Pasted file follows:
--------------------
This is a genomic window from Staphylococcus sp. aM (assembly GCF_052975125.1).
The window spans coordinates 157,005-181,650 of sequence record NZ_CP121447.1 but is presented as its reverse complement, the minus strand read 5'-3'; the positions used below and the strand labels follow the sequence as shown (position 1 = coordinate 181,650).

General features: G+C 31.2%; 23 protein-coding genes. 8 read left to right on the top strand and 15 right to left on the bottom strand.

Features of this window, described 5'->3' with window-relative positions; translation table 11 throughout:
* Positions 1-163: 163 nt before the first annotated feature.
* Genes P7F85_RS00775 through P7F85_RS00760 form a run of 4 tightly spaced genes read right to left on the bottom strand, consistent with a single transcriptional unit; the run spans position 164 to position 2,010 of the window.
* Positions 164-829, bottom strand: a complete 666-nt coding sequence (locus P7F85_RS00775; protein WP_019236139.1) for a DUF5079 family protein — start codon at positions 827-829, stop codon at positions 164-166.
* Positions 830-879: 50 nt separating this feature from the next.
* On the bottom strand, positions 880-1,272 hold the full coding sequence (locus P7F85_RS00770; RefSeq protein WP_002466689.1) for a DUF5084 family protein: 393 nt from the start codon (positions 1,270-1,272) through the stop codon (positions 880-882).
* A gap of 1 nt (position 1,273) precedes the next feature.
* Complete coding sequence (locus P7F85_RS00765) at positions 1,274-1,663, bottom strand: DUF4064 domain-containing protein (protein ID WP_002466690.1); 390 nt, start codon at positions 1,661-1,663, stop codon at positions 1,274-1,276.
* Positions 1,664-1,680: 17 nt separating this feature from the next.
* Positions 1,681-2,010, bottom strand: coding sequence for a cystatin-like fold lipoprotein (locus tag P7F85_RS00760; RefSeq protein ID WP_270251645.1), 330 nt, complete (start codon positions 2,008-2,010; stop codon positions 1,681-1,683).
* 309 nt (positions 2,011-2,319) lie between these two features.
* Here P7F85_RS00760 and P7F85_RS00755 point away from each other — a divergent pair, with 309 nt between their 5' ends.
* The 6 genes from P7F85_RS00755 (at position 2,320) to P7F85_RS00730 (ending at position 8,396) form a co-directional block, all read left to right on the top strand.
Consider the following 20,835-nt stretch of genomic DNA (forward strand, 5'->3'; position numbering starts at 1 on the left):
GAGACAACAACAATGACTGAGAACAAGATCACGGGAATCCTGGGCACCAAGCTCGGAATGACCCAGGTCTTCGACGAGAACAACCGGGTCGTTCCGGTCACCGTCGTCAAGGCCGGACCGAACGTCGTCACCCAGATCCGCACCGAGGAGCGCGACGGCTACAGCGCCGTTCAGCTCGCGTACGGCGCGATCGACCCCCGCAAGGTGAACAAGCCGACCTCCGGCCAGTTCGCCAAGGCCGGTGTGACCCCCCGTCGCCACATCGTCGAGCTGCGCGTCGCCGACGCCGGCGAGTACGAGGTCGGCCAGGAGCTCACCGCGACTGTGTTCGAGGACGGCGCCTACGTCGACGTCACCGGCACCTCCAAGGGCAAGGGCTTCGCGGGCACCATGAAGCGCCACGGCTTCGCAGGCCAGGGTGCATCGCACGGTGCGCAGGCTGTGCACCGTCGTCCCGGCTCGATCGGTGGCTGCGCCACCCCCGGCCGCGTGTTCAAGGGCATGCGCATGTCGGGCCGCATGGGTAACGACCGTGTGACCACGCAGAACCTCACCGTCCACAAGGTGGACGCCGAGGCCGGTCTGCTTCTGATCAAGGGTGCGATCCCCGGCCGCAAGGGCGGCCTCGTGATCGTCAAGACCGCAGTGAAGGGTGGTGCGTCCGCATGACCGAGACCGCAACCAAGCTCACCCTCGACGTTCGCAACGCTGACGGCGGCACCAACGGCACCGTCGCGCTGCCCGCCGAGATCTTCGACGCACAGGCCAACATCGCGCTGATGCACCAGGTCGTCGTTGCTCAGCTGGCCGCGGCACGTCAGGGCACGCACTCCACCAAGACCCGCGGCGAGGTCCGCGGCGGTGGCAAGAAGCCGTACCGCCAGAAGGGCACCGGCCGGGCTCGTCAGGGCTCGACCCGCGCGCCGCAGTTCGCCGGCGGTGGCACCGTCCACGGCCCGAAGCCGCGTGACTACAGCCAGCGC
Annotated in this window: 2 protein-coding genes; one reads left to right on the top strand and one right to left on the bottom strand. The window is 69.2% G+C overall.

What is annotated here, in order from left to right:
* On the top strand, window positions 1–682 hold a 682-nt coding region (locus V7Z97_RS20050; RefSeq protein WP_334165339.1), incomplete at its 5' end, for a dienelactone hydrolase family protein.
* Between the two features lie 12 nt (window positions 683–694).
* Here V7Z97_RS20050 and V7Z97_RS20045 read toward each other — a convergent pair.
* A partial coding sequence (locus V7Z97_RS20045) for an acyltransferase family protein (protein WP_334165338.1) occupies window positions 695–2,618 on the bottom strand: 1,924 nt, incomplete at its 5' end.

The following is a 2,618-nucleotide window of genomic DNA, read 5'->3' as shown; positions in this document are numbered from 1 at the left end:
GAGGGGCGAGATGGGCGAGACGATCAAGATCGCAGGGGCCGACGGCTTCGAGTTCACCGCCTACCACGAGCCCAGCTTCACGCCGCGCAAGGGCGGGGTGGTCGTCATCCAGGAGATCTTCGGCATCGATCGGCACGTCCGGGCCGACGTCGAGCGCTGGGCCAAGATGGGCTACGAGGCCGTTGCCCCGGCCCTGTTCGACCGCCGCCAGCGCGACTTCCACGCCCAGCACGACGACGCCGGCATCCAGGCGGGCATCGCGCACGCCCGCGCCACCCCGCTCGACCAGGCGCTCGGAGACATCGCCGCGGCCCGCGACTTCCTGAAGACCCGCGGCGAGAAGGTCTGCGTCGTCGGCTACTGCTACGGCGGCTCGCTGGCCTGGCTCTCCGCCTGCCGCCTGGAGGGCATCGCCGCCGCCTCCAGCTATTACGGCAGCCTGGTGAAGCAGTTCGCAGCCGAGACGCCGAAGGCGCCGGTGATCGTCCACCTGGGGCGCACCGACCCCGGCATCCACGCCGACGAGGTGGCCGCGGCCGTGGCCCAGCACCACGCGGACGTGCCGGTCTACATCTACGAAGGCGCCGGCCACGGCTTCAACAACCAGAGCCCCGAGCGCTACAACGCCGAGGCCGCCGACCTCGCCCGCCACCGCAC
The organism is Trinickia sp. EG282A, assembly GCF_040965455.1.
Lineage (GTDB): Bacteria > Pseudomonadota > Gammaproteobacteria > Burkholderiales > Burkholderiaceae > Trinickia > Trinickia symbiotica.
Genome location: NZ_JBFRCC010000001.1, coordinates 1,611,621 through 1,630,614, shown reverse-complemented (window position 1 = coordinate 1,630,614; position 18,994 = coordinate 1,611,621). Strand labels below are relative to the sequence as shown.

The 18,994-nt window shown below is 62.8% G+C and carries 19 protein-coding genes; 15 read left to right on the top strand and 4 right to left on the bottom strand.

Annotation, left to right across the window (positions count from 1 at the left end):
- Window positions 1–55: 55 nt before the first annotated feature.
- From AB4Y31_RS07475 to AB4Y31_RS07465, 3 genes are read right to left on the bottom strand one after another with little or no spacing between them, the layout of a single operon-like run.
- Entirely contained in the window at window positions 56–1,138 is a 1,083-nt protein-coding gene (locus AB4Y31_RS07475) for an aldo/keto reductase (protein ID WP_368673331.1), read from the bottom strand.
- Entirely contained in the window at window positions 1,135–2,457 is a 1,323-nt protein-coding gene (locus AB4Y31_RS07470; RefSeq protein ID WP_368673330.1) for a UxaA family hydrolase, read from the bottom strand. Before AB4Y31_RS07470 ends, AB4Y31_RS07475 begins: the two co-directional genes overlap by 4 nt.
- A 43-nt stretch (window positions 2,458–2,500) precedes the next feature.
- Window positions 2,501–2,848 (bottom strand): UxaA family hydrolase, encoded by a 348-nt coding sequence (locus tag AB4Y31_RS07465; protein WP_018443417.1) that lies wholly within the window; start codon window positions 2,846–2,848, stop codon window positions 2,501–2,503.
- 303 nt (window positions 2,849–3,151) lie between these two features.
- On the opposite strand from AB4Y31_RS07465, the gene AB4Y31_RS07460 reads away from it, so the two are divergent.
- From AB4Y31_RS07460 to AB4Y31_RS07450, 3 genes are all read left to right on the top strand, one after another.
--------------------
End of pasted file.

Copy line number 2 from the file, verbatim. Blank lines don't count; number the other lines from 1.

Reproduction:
The window spans coordinates 157,005-181,650 of sequence record NZ_CP121447.1 but is presented as its reverse complement, the minus strand read 5'-3'; the positions used below and the strand labels follow the sequence as shown (position 1 = coordinate 181,650).